What is jQuery?
What is a CDN?
CDN stands for Content Delivery Network or Content Distribution Network depending on who you’re talking to. It can loosely be defined as a collection of web servers at various geographical locations, with each location containing a copy of the same web content. Since the distance between your site’s visitor and your server has an impact on page load time, it makes sense for a visitor to download your content from the closest server collection. For example a visitor from Glasgow might access the CDN servers in Dublin to download content, where as a visitor from Las Vegas might access the content from the CDN servers in San Francisco. This is a faster approach than forcing the vistor in Las Vegas to go all the way to servers in Dublin to fetch content.
What is the Google Libraries API?
So why load jQuery from the Google CDN?
There are two big reasons for this:
The great thing about loading from Google’s CDN is that if the user has visted another site that also loads from the CDN, then they will already have a cached copy stored locally, so there’s no need to download another copy from the server. This caching effect can help improve the loading time of your site, especially if you’re loading multiple files from the CDN.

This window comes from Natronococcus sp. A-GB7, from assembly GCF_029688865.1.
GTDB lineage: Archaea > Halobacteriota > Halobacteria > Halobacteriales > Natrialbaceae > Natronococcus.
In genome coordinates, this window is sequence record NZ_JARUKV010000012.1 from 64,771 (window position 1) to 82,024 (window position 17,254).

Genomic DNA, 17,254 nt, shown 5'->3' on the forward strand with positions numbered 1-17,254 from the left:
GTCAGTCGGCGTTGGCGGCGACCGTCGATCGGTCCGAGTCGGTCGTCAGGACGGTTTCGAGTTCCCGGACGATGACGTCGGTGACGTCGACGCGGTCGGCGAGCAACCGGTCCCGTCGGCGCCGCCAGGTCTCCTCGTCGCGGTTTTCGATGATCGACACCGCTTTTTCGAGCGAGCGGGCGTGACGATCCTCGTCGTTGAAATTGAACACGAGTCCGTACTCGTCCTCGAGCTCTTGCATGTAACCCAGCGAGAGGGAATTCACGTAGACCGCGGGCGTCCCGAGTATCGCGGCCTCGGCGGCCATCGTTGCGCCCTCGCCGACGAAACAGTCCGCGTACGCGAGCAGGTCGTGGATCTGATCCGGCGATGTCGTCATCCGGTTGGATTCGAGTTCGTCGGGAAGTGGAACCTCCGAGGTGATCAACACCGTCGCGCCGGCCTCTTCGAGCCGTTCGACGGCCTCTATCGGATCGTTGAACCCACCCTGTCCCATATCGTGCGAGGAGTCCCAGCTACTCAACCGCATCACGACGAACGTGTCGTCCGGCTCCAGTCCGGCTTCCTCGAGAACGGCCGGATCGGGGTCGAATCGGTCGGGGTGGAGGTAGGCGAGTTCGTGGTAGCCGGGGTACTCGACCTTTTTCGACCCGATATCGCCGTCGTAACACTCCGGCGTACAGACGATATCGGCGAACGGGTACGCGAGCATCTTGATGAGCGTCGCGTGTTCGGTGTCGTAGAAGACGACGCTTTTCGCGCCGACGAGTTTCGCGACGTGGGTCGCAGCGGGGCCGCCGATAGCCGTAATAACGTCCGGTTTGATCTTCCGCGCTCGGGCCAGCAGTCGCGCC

As I mentioned before, a CDN is distributed across multiple geogrphical locations. This means the vistor is downloading jQuery from a server closer to them, thus helping to reduce latency, which is another important factor.
But what if the site can’t access the Google CDN?
This can happen, maybe the Google CDN goes down (however unlikely!) or you don’t have Internet access in your development environment. Fear not, there are solutions, my personal favourite being the one used by HTML5 Boilerplate. HTML5 Boilerplate uses a nice, simple way of falling back to a local copy in your js/lib folder, shown below:
So there you have it, a quick guide to jQuery and The Google Libraries API and an slick, effective way to fall back to a local copy.Share